Wednesday, March 31, 2010

This Gives Me Goose Bumps: Auditui meo dabis gaudium et laetitiam.



Classical Net's article states:
"Allegri's masterpiece was written sometime before 1638 for the annual celebration of the matins during Holy Week (the Easter celebration). Twice during that week, on Wednesday and Friday, the service would start at 3AM when 27 candles were extinguished one at a time until but one remained burning. According to reports, the pope would participate in these services. Allegri composed his setting of the Miserere for the very end of the first lesson of these Tenebrae services. At the final candle, the pope would kneel before the altar and pray while the Miserere was sung, culminating the service."


Hearing that at 3 a.m. would be sooooo cool.

Translation:
Psalm 51 (KJV)

Have mercy upon me, O God, according to thy lovingkindness: according unto the multitude of thy tender mercies blot out my transgressions.

Wash me throughly from mine iniquity, and cleanse me from my sin.

For I acknowledge my transgressions: and my sin is ever before me.
Against thee, thee only, have I sinned, and done this evil in thy sight: that thou mightest be justified when thou speakest, and be clear when thou judgest.

Behold, I was shapen in iniquity; and in sin did my mother conceive me.

Behold, thou desirest truth in the inward parts: and in the hidden part thou shalt make me to know wisdom.

Purge me with hyssop, and I shall be clean: wash me, and I shall be whiter than snow.

Make me to hear joy and gladness; that the bones which thou hast broken may rejoice.

Hide thy face from my sins, and blot out all mine iniquities.

Create in me a clean heart, O God; and renew a right spirit within me.

Cast me not away from thy presence; and take not thy holy spirit from me.

Restore unto me the joy of thy salvation; and uphold me with thy free spirit.

Then will I teach transgressors thy ways; and sinners shall be converted unto thee.

Deliver me from bloodguiltiness, O God, thou God of my salvation: and my tongue shall sing aloud of thy righteousness.

O Lord, open thou my lips; and my mouth shall shew forth thy praise.

For thou desirest not sacrifice; else would I give it: thou delightest not in burnt offering.

The sacrifices of God are a broken spirit: a broken and a contrite heart, O God, thou wilt not despise.

Do good in thy good pleasure unto Zion: build thou the walls of Jerusalem.

Then shalt thou be pleased with the sacrifices of righteousness, with burnt offering and whole burnt offering: then shall they offer bullocks upon thine altar.


Or follow along with the choir:
Miserere mei, Deus: secundum magnam misericordiam tuam.
Et secundum multitudinem miserationum tuarum, dēlē iniquitatem meam.
Amplius lavā me ab iniquitate mea: et peccato meo mundā me.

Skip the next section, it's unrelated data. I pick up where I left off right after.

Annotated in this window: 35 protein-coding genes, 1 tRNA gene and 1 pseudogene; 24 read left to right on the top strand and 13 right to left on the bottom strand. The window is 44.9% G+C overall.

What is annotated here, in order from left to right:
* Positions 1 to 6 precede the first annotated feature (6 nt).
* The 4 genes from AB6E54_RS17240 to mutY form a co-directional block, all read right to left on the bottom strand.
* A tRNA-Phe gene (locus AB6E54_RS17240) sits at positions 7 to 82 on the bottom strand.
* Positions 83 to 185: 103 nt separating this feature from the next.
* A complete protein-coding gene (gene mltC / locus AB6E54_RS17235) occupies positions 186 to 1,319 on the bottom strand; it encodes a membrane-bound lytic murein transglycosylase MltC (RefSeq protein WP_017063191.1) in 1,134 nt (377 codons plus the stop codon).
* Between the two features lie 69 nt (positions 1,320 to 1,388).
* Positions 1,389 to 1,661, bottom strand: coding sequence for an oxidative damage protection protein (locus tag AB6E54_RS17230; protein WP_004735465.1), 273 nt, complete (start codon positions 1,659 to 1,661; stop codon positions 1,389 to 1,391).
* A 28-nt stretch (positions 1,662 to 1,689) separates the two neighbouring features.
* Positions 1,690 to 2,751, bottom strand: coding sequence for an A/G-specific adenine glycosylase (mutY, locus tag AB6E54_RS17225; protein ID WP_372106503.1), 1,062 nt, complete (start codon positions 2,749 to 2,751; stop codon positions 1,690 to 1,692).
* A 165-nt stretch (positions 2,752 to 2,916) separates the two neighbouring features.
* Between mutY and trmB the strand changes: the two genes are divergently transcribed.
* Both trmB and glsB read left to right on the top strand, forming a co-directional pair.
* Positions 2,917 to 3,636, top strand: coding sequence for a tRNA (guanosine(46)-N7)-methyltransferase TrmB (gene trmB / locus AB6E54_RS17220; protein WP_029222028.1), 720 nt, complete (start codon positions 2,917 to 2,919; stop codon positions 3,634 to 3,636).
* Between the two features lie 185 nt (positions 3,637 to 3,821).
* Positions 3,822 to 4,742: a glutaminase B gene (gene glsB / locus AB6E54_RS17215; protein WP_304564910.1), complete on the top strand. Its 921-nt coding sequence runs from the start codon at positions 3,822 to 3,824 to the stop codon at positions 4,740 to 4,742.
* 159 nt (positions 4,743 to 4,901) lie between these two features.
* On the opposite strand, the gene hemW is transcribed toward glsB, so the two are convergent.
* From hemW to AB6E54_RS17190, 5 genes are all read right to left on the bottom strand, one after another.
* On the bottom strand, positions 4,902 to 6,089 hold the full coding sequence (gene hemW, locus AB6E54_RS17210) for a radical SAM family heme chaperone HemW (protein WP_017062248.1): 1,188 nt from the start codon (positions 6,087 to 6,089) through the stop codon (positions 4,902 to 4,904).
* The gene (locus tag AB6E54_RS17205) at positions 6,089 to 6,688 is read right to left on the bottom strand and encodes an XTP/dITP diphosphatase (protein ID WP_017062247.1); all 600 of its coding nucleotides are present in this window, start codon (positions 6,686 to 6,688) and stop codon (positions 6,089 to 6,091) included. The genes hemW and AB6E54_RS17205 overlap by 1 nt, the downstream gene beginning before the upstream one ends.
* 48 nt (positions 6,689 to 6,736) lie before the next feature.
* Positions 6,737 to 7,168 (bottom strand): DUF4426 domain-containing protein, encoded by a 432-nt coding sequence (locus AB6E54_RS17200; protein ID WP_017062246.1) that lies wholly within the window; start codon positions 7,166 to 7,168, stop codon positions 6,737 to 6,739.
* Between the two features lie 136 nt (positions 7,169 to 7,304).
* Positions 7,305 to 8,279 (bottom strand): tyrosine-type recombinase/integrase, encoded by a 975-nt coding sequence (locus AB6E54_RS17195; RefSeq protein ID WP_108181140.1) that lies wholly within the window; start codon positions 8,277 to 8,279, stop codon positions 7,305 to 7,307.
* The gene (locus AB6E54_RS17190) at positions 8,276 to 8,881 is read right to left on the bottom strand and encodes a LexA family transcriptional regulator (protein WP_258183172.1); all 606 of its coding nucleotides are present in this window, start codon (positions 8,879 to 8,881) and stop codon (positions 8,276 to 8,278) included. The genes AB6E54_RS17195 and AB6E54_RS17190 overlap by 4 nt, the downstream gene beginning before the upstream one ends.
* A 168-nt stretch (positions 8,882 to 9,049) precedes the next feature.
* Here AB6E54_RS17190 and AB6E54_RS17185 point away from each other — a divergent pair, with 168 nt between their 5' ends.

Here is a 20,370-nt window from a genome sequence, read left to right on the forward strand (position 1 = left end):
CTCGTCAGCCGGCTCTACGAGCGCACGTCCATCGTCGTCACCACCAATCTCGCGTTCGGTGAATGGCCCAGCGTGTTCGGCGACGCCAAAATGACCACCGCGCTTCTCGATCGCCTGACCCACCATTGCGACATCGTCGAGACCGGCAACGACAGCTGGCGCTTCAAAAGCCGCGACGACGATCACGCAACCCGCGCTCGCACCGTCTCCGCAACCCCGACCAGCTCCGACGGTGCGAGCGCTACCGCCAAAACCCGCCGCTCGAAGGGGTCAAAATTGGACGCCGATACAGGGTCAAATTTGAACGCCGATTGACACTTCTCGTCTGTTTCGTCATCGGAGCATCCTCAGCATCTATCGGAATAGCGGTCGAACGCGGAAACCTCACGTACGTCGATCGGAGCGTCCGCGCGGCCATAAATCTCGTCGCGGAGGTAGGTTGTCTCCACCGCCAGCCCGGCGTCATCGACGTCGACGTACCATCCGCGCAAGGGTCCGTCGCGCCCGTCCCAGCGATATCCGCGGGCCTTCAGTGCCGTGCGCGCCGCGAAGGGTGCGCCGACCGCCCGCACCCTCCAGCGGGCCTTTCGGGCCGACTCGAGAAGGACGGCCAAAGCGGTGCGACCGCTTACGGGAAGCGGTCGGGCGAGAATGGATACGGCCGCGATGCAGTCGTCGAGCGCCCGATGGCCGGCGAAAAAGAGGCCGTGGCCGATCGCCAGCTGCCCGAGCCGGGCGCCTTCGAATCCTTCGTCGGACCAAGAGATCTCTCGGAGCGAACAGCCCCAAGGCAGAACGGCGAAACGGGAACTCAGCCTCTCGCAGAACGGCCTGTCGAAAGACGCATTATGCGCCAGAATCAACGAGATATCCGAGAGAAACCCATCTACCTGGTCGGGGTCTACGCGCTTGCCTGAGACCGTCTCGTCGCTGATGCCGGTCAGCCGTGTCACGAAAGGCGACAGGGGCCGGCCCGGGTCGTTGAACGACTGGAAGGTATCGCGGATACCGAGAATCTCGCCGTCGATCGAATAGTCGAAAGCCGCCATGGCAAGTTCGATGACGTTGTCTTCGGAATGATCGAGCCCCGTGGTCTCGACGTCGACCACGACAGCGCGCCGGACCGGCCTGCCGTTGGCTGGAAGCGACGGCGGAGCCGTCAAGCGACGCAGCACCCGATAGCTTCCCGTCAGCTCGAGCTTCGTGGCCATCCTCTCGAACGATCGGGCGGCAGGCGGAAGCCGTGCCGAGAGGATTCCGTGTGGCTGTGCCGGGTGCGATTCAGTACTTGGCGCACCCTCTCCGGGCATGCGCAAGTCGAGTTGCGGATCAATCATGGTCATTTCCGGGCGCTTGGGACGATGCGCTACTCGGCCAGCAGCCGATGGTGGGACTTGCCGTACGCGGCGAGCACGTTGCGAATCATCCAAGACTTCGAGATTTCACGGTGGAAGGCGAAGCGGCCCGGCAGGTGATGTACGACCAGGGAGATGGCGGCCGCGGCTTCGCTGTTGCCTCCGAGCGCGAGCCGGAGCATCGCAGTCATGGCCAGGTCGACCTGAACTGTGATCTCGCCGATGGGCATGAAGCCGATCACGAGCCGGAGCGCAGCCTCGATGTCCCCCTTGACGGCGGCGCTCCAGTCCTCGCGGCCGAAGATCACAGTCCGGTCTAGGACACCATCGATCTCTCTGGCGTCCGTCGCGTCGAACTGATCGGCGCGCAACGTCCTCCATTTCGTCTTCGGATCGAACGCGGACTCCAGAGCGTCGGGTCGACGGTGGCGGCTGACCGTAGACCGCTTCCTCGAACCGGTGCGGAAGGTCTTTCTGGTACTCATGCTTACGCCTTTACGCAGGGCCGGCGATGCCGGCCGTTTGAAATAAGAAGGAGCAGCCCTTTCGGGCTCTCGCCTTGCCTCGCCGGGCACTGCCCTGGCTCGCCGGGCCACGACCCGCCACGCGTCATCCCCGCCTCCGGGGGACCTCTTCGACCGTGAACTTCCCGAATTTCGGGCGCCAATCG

Quoniam iniquitatem meam ego cognōscō: et peccatum meum contra me est semper.
Tibi soli peccāvī, et malum coram te fēcī: ut justificeris in sermonibus tuis, et vincās cum judicaris.
Ecce enim in inquitatibus conceptus sum: et in peccatis concepit me mater mea.
Ecce enim veritatem dilexisti: incerta et occulta sapientiae tuae manifestasti mihi.
Asperges me, Domine, hyssopo, et mundābor: lavābis me, et super nivem dēalbābor.
Auditui meo dabis gaudium et laetitiam: et exsultabunt ossa humiliata.
Averte faciem tuam a peccatis meis: et omnes iniquitates meas dele.
Cor mundum crea in me, Deus: et spiritum rectum innova in visceribus meis.
Ne projicias me a facie tua: et spiritum sanctum tuum ne auferas a me.
Redde mihi laetitiam salutaris tui: et spiritu principali confirma me.
Docebo iniquos vias tuas: et impii ad te convertentur.
Libera me de sanguinibus, Deus, Deus salutis meae: et exsultabit lingua mea justitiam tuam.
Domine, labia mea aperies: et os meum annuntiabit laudem tuam.
Quoniam si voluisses sacrificium, dedissem utique: holocaustis non delectaberis.
Sacrificium Deo spiritus contribulatus: cor contritum, et humiliatum, Deus, non despicies.
Benigne fac, Domine, in bona voluntate tua Sion: ut aedificentur muri Jerusalem.
Tunc acceptabis sacrificium justitiae, oblationes, et holocausta: tunc imponent super altare tuum vitulos.

Psalm 51 was one of the appointed readings in our lectionary earlier this week, something I discovered after I had composed this post a couple of weeks ago. I had been listening to this piece in the car (on a CD) and was haunted by the sounds, the words I could not understand, but when I looked it up, it chilled me to the core.

Miserere mei, Deus: secundum magnam misericordiam tuam.
Et secundum multitudinem miserationum tuarum, dēlē iniquitatem meam.

Have mercy upon me, O God, according to thy lovingkindness: according unto the multitude of thy tender mercies blot out my transgressions.

Amplius lavā me ab iniquitate mea: et peccato meo mundā me.

Wash me throughly from mine iniquity, and cleanse me from my sin.

Forgive me Lord for denying You.

3 comments:

  1. Pewster, that is still not the whole story of this piece. The music was considered so sacred when Allegri wrote it for the Pope's special choir of castrati in the Sistine Chapel, that it was forbidden for anyone to perform it anywhere else, or to try to copy the score.

    But all that mystery changed when the child genius Mozart came through Rome with his father during Holy Week, and they heard the piece performed in the Sistine Chapel. Read the rest of the story at this link.

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  2. Thanks A.S.,

    I have been told that before, and I remember that person said that, because of the young Mozart's amazing auditory memory, he was able to write down the score later.

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  3. Thanks for this.

    Cheers.

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